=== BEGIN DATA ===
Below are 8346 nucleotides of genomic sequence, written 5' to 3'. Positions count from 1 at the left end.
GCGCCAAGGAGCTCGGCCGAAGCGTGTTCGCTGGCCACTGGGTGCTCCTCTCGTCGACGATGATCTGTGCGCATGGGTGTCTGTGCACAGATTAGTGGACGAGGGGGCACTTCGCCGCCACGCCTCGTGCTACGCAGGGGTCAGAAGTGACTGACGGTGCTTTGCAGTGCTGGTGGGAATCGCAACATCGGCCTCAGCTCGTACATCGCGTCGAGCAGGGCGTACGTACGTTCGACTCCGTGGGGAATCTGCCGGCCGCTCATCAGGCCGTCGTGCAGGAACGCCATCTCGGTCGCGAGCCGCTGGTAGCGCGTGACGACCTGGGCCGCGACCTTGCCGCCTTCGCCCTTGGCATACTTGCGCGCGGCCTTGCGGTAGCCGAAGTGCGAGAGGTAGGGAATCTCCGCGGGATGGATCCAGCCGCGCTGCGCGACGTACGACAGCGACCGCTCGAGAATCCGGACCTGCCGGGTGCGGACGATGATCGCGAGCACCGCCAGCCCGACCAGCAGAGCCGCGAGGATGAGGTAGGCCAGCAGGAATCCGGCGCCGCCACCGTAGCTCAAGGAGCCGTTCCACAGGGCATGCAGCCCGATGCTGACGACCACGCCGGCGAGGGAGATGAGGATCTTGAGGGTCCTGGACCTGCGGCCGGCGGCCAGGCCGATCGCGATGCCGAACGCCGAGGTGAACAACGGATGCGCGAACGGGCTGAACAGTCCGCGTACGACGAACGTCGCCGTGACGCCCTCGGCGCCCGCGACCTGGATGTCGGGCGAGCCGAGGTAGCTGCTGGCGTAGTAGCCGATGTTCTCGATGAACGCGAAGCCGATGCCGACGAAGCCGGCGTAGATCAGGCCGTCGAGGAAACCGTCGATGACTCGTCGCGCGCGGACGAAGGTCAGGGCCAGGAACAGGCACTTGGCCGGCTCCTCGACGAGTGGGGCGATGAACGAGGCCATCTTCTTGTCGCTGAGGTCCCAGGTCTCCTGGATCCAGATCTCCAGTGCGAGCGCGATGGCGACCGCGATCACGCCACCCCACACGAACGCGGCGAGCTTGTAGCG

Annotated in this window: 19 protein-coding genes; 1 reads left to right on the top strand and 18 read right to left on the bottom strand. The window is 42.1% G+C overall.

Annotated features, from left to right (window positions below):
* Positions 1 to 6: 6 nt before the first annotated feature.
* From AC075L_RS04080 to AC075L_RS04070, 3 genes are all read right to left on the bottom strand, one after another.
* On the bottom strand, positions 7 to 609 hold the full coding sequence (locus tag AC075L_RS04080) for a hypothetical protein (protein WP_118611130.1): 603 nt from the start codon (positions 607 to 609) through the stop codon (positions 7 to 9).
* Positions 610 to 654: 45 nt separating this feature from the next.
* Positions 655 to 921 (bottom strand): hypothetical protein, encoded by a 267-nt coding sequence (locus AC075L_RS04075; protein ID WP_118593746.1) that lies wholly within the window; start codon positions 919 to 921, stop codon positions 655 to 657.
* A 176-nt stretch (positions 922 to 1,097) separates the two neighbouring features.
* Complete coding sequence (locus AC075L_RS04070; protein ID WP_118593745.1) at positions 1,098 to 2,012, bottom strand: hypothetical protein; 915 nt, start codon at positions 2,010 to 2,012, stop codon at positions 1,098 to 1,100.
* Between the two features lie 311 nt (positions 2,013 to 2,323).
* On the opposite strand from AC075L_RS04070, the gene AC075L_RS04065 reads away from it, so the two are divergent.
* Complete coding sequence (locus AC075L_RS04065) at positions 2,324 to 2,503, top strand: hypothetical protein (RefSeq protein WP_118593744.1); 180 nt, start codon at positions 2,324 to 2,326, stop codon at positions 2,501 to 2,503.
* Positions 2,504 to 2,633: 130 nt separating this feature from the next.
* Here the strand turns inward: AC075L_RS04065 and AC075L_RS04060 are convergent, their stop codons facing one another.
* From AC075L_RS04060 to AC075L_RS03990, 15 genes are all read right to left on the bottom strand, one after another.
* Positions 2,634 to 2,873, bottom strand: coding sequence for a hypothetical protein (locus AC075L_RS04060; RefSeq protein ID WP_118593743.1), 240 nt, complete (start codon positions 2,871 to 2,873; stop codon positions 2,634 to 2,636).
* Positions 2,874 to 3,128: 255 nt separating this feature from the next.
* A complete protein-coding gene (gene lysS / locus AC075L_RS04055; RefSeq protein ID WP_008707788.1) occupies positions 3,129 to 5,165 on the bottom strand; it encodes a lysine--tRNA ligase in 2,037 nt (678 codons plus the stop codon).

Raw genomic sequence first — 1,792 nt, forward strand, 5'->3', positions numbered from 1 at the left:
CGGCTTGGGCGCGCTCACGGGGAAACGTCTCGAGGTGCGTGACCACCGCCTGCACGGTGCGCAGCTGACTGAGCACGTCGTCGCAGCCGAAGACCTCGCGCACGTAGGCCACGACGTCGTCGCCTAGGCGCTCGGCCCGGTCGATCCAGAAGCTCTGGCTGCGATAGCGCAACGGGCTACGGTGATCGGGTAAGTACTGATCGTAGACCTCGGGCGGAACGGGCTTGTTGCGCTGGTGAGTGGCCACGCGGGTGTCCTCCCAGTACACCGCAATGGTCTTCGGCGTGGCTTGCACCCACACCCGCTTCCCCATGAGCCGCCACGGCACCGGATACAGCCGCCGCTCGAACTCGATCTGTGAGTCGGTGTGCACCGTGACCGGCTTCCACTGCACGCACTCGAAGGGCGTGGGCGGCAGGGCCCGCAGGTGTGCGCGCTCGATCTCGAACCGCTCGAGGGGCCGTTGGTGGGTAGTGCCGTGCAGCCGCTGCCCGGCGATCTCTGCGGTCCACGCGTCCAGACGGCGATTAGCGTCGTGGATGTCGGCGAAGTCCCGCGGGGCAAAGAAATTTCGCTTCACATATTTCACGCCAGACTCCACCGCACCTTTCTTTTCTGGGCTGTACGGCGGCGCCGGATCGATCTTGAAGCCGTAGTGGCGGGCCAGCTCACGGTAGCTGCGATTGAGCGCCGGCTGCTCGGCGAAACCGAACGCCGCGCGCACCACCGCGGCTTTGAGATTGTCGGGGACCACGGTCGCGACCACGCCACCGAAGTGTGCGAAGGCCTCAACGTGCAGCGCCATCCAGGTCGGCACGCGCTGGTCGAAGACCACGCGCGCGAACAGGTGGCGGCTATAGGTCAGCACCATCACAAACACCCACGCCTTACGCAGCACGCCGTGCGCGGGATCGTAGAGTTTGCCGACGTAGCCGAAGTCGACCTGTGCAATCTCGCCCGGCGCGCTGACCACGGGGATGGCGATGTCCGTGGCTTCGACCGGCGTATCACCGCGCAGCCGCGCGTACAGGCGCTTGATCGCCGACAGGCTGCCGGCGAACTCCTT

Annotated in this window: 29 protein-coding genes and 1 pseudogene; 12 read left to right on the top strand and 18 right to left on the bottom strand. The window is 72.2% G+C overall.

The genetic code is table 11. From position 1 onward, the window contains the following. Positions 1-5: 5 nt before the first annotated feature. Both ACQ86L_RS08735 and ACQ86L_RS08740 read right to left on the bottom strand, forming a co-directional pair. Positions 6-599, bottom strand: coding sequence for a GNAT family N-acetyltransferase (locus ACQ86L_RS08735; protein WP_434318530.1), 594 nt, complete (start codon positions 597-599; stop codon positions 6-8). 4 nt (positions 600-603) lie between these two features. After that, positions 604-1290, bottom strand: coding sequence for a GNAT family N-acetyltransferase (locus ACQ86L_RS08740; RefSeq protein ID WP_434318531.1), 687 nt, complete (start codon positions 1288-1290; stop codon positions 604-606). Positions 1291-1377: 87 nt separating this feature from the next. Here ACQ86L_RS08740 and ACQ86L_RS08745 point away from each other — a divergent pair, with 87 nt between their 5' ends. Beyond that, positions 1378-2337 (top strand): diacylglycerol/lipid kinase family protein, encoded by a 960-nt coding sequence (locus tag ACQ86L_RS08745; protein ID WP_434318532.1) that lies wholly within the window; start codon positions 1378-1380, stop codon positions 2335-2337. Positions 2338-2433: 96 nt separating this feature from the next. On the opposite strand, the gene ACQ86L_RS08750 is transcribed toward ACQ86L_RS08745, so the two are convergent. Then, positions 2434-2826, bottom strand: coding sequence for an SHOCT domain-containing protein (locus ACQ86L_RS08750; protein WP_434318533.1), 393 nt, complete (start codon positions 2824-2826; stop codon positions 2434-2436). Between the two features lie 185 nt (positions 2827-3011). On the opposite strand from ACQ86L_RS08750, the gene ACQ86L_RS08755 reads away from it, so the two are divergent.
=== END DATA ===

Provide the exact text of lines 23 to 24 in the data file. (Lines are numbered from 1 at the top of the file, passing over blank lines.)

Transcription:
Annotated in this window: 29 protein-coding genes and 1 pseudogene; 12 read left to right on the top strand and 18 right to left on the bottom strand. The window is 72.2% G+C overall.

The genetic code is table 11. From position 1 onward, the window contains the following. Positions 1-5: 5 nt before the first annotated feature. Both ACQ86L_RS08735 and ACQ86L_RS08740 read right to left on the bottom strand, forming a co-directional pair. Positions 6-599, bottom strand: coding sequence for a GNAT family N-acetyltransferase (locus ACQ86L_RS08735; protein WP_434318530.1), 594 nt, complete (start codon positions 597-599; stop codon positions 6-8). 4 nt (positions 600-603) lie between these two features. After that, positions 604-1290, bottom strand: coding sequence for a GNAT family N-acetyltransferase (locus ACQ86L_RS08740; RefSeq protein ID WP_434318531.1), 687 nt, complete (start codon positions 1288-1290; stop codon positions 604-606). Positions 1291-1377: 87 nt separating this feature from the next. Here ACQ86L_RS08740 and ACQ86L_RS08745 point away from each other — a divergent pair, with 87 nt between their 5' ends. Beyond that, positions 1378-2337 (top strand): diacylglycerol/lipid kinase family protein, encoded by a 960-nt coding sequence (locus tag ACQ86L_RS08745; protein ID WP_434318532.1) that lies wholly within the window; start codon positions 1378-1380, stop codon positions 2335-2337. Positions 2338-2433: 96 nt separating this feature from the next. On the opposite strand, the gene ACQ86L_RS08750 is transcribed toward ACQ86L_RS08745, so the two are convergent. Then, positions 2434-2826, bottom strand: coding sequence for an SHOCT domain-containing protein (locus ACQ86L_RS08750; protein WP_434318533.1), 393 nt, complete (start codon positions 2824-2826; stop codon positions 2434-2436). Between the two features lie 185 nt (positions 2827-3011). On the opposite strand from ACQ86L_RS08750, the gene ACQ86L_RS08755 reads away from it, so the two are divergent.